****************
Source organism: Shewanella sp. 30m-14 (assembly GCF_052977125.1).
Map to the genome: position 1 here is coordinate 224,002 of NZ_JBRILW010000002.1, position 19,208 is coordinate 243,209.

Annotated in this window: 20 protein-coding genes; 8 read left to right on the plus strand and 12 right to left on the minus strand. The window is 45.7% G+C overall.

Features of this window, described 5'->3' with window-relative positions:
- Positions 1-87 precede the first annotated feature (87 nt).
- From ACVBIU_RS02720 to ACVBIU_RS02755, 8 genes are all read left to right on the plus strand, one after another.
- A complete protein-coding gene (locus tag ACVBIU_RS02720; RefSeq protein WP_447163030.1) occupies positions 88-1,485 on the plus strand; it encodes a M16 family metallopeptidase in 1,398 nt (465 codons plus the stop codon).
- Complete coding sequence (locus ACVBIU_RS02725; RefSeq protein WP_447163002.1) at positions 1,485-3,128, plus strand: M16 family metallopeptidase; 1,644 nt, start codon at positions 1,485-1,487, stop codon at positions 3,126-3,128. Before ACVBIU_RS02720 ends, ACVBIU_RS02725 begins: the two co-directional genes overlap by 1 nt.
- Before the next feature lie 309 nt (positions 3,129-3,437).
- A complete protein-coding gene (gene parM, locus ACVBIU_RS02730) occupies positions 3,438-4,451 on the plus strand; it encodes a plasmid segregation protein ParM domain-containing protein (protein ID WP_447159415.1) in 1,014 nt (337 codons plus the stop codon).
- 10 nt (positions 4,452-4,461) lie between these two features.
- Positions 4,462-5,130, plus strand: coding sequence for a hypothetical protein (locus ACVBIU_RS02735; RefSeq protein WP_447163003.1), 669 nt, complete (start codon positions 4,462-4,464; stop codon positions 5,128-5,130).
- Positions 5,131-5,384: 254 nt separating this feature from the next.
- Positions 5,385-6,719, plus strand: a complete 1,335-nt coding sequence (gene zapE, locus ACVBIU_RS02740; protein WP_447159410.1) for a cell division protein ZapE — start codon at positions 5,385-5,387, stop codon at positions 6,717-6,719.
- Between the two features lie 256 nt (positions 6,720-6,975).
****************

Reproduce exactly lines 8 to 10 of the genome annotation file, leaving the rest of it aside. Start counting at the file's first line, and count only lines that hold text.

- Complete coding sequence (locus ACVBIU_RS02725; RefSeq protein WP_447163002.1) at positions 1,485-3,128, plus strand: M16 family metallopeptidase; 1,644 nt, start codon at positions 1,485-1,487, stop codon at positions 3,126-3,128. Before ACVBIU_RS02720 ends, ACVBIU_RS02725 begins: the two co-directional genes overlap by 1 nt.
- Before the next feature lie 309 nt (positions 3,129-3,437).
- A complete protein-coding gene (gene parM, locus ACVBIU_RS02730) occupies positions 3,438-4,451 on the plus strand; it encodes a plasmid segregation protein ParM domain-containing protein (protein ID WP_447159415.1) in 1,014 nt (337 codons plus the stop codon).